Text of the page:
This leaves the large central business districts such as Midtown particularly exposed. As long-time urban booster Richard Florida notes, central business districts represent “the last gasp of the old Industrial age.” He adds, “This idea that you have to pack and stack these office workers and they have to commute in at 9 and leave at 5 and work in cubicle farms— it’s just silly. It is completely out of touch with the way people work.”

Read the rest of this piece at NY Daily News.


Joel Kotkin is the author of The Coming of Neo-Feudalism: A Warning to the Global Middle Class. He is the Roger Hobbs Presidential Fellow in Urban Futures at Chapman University and Executive Director for Urban Reform Institute. Learn more at joelkotkin.com and follow him on Twitter @joelkotkin.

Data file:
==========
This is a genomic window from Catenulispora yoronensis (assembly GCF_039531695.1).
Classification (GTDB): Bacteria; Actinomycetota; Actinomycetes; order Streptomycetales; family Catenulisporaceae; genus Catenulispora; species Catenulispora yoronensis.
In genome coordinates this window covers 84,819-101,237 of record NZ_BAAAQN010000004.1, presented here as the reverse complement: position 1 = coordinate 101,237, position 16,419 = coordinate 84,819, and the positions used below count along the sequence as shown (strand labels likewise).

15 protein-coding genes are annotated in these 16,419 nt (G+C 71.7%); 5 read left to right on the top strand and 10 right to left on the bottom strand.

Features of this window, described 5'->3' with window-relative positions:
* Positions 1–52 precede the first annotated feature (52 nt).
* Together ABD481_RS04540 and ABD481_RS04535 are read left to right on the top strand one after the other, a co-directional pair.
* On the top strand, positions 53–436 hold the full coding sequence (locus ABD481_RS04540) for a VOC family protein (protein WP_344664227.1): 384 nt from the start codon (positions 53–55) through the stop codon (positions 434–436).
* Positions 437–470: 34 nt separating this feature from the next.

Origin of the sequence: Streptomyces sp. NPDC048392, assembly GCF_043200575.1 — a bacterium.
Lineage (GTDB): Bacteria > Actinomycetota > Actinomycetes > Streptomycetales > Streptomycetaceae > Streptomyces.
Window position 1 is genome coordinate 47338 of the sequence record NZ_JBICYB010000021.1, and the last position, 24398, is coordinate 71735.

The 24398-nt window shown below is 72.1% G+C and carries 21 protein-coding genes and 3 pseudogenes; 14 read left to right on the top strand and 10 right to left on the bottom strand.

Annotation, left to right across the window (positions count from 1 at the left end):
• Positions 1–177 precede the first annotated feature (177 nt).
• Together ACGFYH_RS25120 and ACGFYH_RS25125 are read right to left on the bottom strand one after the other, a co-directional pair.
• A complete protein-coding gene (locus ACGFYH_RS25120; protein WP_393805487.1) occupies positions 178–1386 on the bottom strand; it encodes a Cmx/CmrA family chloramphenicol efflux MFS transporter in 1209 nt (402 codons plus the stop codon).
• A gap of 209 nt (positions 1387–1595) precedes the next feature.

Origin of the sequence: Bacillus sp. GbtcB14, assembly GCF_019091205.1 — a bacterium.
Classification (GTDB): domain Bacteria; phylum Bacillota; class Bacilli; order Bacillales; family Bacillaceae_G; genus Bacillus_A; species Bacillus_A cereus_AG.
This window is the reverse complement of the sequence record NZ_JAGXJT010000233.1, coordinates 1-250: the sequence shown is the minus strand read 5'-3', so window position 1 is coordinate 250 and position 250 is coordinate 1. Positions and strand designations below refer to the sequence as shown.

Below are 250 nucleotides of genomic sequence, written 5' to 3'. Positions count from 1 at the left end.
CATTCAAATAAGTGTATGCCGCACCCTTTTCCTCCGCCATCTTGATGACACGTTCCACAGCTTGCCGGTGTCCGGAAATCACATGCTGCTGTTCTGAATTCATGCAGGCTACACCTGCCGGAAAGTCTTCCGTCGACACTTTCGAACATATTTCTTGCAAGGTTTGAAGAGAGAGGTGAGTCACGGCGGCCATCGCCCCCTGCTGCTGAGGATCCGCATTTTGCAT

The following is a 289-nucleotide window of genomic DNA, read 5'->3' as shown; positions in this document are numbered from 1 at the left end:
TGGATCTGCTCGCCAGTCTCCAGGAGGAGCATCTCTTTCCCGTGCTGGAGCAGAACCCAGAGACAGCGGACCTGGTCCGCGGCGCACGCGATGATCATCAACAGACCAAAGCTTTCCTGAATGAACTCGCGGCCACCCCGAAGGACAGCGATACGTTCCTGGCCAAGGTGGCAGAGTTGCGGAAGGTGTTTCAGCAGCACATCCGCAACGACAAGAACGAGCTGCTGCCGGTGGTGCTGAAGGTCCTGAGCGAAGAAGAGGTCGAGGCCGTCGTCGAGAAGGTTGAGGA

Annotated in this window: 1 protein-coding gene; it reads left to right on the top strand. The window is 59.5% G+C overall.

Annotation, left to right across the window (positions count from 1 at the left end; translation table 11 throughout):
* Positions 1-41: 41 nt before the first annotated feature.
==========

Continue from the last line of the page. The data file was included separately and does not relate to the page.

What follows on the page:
Photo:Steve Guttman via Flickr under CC 2.0 License.

Exurbia Rising

Perhaps nowhere is the gap between America’s cognitive elite and its populace larger than in their preferred urban forms. For nearly a century—interrupted only by the Depression and the Second World War—Americans have been heading further from the urban core, seeking affordable and safe communities with good schools, parks, and a generally more tranquil lifestyle. We keep pushing out despite the contrary desires of planners, academic experts, and some real estate interests. In 1950, the core cities accounted for nearly 24 percent of the U.S. population; today, the share is under 15 percent, according to demographer Wendell Cox. Between 2010 and 2020, the suburbs and exurbs of the major metropolitan areas gained 2.0 million net domestic migrants, while the urban core counties lost 2.7 million.

This is less a growth in “bedroom suburbs,” supplying workers to the urban core, but one that serves multiple employment centers and commercial development. The latest edition of Commuting in America estimates that almost 70 percent of metropolitan-area workers now live and work in the suburbs; trips within suburbs or suburb-to-suburb commutes constitute more than double the commutes with a central business district as the final destination.